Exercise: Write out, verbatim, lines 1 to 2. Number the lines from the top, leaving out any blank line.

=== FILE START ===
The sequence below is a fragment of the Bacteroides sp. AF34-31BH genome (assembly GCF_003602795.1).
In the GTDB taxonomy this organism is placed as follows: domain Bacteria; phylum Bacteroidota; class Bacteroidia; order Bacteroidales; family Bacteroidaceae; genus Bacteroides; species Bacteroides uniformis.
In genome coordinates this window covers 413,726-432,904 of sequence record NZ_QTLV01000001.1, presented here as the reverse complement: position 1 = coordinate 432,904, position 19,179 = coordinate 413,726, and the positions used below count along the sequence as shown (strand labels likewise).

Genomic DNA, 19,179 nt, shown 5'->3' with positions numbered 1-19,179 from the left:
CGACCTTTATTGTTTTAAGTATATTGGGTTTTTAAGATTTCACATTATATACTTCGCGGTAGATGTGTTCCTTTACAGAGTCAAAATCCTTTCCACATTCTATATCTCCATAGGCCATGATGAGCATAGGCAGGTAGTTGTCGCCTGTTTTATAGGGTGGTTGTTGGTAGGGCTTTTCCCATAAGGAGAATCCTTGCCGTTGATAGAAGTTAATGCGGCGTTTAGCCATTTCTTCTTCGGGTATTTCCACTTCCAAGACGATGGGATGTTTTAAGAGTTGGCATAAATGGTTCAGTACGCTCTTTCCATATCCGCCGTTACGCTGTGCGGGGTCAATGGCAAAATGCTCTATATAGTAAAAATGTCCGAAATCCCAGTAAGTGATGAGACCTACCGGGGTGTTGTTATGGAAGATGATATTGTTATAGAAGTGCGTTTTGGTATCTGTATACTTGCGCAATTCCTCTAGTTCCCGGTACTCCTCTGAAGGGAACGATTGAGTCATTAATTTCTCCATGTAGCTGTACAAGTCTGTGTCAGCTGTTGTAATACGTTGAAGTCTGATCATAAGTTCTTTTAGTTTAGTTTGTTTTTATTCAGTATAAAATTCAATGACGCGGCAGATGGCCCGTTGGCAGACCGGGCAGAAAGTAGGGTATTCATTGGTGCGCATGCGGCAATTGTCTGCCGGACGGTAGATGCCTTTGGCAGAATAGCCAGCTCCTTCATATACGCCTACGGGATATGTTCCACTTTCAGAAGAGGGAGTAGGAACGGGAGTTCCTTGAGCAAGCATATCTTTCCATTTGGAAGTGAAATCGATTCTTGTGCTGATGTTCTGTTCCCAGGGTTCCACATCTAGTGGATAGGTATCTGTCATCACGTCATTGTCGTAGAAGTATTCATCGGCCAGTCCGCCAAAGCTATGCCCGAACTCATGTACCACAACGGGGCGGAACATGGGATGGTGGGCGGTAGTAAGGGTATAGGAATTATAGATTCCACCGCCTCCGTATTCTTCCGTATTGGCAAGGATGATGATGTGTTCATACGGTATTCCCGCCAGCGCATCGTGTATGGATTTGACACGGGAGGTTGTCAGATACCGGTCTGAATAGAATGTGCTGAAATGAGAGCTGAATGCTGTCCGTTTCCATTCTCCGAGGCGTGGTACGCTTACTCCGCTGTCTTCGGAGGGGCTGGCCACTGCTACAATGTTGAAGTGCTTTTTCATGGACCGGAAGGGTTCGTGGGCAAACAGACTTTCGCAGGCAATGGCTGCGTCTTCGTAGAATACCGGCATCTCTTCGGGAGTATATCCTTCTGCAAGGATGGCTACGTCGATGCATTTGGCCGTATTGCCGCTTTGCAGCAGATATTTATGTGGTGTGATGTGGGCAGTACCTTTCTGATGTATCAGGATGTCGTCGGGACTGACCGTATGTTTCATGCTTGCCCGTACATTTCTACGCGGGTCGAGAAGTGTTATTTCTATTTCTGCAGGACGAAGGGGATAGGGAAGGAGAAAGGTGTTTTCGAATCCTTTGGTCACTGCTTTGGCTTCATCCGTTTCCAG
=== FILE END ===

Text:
The sequence below is a fragment of the Bacteroides sp. AF34-31BH genome (assembly GCF_003602795.1).
In the GTDB taxonomy this organism is placed as follows: domain Bacteria; phylum Bacteroidota; class Bacteroidia; order Bacteroidales; family Bacteroidaceae; genus Bacteroides; species Bacteroides uniformis.